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GP-1 Cover.jpg
Japanese cover art
Developer(s) Genki[1]
Publisher(s) Atlus[1]
Composer(s) Masanao Akahori (Opus Corp.)
Series GP-1
Platform(s) Super NES
Genre(s) Arcade-style racing (motorcycle)
Mode(s) Single-player

GP-1 is a motorcycle racing game developed by Genki and published by Atlus for the SNES, which was released in 1993.


Screenshot showing GP-1's machine and mechanic selection.

There is an Exhibition mode that can support two players and the Season mode. It is possible to choose between six bikes, and six different engineers whose skills match the player's racing style. While the bikes are slightly different from each other having different suspensions, engines and frames, there is no real difference between the engineers but still they will influence the improvement or worsening of the bike performance.

To be a successful racer, the player must invest in the best equipment and fine-tune his bike so that it runs at an optimal level. To do this, the player will have to race against 15 opponents on 13 tracks located in 12 countries in order to win some pocket money. The game features real tracks all over the world but, even though the display on the menu is correct for the tracks, while playing some turns are wrong or non-existent. During the championship, the player will receive money for getting the first positions on each race, which enable him to upgrade parts of his bike fine-tuning it for better performance. While learning each course, the player will have to find the perfect racing line if he wants to have a chance at winning. In Grand Prix racing there's a fine line between executing the ideal turn and making a mistake that will send the player flying off his bike and tumbling down the track.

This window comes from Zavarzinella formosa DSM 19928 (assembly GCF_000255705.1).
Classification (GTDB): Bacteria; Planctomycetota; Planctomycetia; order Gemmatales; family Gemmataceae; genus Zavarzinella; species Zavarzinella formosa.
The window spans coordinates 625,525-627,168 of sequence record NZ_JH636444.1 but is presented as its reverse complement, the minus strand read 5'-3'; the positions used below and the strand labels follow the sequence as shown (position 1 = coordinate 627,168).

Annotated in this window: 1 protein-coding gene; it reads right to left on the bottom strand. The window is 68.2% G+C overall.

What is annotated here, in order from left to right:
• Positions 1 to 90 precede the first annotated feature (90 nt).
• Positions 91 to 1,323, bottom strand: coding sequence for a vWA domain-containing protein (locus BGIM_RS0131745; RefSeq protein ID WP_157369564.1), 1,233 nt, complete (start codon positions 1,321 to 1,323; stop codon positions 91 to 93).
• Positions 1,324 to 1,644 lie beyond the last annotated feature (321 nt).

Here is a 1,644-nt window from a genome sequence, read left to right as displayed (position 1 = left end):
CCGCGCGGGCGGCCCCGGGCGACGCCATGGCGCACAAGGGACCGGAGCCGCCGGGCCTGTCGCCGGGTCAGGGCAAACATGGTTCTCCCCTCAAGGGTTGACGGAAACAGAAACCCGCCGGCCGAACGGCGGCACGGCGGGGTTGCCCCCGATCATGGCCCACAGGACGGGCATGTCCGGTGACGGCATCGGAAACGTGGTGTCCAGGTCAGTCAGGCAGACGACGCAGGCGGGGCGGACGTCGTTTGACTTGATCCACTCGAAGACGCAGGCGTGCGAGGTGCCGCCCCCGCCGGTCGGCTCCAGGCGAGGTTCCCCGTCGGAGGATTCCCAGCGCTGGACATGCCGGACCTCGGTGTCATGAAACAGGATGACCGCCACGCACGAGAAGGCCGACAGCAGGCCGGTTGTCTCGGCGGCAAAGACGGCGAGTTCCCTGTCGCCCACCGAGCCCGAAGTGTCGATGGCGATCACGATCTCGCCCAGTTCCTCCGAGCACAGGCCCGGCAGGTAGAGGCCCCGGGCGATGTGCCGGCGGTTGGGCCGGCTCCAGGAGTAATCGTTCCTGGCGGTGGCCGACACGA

The soundtrack of GP-1 was composed by Masanao Akahori.


Allgame gave the game a rating of 2.5 stars out of a possible 5.[3] GamePro gave the game a rating of 4 out of 5 while German video gaming magazine Total! gave the game a rating of 3.25 out of 6.

See also[edit]


  1. ^ a b "Game History" (in Japanese). Genki. Archived from the original on January 24, 1998. Retrieved December 30, 2016. 
  2. ^ a b c GP-1 at GameFAQs
  3. ^ Rating information for GP-1 at allgame

External links[edit]